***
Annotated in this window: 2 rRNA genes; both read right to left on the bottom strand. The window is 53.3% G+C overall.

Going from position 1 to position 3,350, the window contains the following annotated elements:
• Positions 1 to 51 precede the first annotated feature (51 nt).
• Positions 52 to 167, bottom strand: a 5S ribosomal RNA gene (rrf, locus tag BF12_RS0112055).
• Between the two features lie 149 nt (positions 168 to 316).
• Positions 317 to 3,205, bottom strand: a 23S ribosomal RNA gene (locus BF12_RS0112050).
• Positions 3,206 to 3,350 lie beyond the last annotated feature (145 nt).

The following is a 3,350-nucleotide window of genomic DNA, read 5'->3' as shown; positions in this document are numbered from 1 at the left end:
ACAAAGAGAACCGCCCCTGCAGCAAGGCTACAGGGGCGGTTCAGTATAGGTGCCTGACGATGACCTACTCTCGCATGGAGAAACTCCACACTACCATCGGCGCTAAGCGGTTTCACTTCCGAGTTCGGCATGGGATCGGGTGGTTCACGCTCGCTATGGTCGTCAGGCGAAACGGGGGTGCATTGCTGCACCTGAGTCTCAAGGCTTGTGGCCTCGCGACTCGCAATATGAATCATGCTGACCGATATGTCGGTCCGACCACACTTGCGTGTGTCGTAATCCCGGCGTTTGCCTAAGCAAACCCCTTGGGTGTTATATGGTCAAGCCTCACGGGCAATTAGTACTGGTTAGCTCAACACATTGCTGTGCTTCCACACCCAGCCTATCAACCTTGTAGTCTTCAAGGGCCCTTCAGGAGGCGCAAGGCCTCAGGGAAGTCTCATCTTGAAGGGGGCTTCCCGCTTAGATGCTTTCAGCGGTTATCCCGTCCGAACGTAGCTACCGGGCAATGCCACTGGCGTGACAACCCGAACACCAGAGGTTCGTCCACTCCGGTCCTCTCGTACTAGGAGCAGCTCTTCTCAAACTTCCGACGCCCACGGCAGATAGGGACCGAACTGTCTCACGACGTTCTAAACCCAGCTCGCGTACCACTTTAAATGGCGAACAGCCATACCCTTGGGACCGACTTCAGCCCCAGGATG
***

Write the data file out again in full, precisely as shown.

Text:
Annotated in this window: 2 rRNA genes; both read right to left on the bottom strand. The window is 53.3% G+C overall.

Going from position 1 to position 3,350, the window contains the following annotated elements:
• Positions 1 to 51 precede the first annotated feature (51 nt).
• Positions 52 to 167, bottom strand: a 5S ribosomal RNA gene (rrf, locus tag BF12_RS0112055).
• Between the two features lie 149 nt (positions 168 to 316).
• Positions 317 to 3,205, bottom strand: a 23S ribosomal RNA gene (locus BF12_RS0112050).
• Positions 3,206 to 3,350 lie beyond the last annotated feature (145 nt).

The following is a 3,350-nucleotide window of genomic DNA, read 5'->3' as shown; positions in this document are numbered from 1 at the left end:
ACAAAGAGAACCGCCCCTGCAGCAAGGCTACAGGGGCGGTTCAGTATAGGTGCCTGACGATGACCTACTCTCGCATGGAGAAACTCCACACTACCATCGGCGCTAAGCGGTTTCACTTCCGAGTTCGGCATGGGATCGGGTGGTTCACGCTCGCTATGGTCGTCAGGCGAAACGGGGGTGCATTGCTGCACCTGAGTCTCAAGGCTTGTGGCCTCGCGACTCGCAATATGAATCATGCTGACCGATATGTCGGTCCGACCACACTTGCGTGTGTCGTAATCCCGGCGTTTGCCTAAGCAAACCCCTTGGGTGTTATATGGTCAAGCCTCACGGGCAATTAGTACTGGTTAGCTCAACACATTGCTGTGCTTCCACACCCAGCCTATCAACCTTGTAGTCTTCAAGGGCCCTTCAGGAGGCGCAAGGCCTCAGGGAAGTCTCATCTTGAAGGGGGCTTCCCGCTTAGATGCTTTCAGCGGTTATCCCGTCCGAACGTAGCTACCGGGCAATGCCACTGGCGTGACAACCCGAACACCAGAGGTTCGTCCACTCCGGTCCTCTCGTACTAGGAGCAGCTCTTCTCAAACTTCCGACGCCCACGGCAGATAGGGACCGAACTGTCTCACGACGTTCTAAACCCAGCTCGCGTACCACTTTAAATGGCGAACAGCCATACCCTTGGGACCGACTTCAGCCCCAGGATG